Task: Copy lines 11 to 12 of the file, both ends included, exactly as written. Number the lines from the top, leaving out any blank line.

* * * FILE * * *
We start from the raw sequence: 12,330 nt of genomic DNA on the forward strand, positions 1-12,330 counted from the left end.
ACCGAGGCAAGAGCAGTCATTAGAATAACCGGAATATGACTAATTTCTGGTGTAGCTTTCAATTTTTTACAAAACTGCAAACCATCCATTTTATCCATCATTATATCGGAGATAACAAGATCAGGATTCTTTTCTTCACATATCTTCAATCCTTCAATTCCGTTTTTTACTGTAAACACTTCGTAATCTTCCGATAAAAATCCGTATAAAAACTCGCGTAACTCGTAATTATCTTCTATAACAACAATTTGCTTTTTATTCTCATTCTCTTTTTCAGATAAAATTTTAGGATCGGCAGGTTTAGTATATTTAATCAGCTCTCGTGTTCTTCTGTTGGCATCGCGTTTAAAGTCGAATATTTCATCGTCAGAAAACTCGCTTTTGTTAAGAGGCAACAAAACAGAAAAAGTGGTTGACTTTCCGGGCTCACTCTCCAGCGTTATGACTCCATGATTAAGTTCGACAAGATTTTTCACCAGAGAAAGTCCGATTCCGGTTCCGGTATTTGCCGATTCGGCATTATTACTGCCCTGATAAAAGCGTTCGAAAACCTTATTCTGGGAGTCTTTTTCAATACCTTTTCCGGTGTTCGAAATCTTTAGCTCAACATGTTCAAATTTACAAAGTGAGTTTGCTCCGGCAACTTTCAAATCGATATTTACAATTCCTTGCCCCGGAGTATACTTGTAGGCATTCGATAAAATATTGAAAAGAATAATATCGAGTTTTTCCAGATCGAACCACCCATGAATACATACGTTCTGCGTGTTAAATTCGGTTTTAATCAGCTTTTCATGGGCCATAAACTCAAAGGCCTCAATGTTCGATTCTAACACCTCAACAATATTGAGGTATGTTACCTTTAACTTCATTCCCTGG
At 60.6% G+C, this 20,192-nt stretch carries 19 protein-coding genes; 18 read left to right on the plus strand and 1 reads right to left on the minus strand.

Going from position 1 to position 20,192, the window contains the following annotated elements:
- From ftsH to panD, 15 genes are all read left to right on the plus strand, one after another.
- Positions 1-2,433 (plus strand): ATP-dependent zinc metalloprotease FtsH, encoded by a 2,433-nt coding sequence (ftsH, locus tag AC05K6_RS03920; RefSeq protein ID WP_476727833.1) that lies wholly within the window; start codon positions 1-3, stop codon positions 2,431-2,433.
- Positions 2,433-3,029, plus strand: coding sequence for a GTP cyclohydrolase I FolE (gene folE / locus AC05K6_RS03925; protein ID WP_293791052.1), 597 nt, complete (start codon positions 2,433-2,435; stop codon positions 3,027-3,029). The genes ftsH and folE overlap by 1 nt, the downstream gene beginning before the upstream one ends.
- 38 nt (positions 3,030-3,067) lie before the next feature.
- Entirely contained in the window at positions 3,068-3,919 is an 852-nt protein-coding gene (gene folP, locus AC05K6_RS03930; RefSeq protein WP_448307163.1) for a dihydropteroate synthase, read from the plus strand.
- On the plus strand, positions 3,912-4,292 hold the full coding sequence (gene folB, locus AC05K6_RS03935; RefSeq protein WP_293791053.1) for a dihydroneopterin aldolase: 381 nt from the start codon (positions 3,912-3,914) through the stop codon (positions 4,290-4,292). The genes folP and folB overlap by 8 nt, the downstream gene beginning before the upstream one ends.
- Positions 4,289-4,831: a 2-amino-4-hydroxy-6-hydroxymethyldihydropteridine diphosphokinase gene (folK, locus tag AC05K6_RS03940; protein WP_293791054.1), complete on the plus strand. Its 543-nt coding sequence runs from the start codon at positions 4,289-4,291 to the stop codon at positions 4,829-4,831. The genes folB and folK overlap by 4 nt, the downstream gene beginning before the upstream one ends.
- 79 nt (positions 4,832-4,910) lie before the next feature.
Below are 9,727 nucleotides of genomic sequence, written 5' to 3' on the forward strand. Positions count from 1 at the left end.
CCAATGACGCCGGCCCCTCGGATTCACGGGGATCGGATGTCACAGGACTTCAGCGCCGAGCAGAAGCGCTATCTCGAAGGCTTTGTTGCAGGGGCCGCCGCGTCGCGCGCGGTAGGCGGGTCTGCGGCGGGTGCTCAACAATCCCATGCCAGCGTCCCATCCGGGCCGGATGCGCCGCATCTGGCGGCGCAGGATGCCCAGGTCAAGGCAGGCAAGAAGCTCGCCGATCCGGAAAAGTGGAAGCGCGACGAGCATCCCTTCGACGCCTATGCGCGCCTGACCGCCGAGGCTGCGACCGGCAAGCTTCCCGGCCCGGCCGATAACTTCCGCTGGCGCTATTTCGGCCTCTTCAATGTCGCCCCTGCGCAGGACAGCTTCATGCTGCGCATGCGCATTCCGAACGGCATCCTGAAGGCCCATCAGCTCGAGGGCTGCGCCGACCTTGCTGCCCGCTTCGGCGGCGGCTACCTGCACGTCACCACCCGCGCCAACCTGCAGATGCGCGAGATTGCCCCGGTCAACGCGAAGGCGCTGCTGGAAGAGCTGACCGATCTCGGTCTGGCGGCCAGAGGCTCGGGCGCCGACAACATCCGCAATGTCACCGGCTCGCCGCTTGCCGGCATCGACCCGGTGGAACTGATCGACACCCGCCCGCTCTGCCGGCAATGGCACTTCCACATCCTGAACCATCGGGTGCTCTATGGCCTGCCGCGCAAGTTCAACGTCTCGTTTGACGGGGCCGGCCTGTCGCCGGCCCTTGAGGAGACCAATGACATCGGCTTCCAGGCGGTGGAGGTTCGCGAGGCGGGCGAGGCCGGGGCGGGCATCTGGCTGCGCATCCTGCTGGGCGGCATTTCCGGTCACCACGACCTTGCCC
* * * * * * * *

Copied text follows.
- Positions 4,289-4,831: a 2-amino-4-hydroxy-6-hydroxymethyldihydropteridine diphosphokinase gene (folK, locus tag AC05K6_RS03940; protein WP_293791054.1), complete on the plus strand. Its 543-nt coding sequence runs from the start codon at positions 4,289-4,291 to the stop codon at positions 4,829-4,831. The genes folB and folK overlap by 4 nt, the downstream gene beginning before the upstream one ends.
- 79 nt (positions 4,832-4,910) lie before the next feature.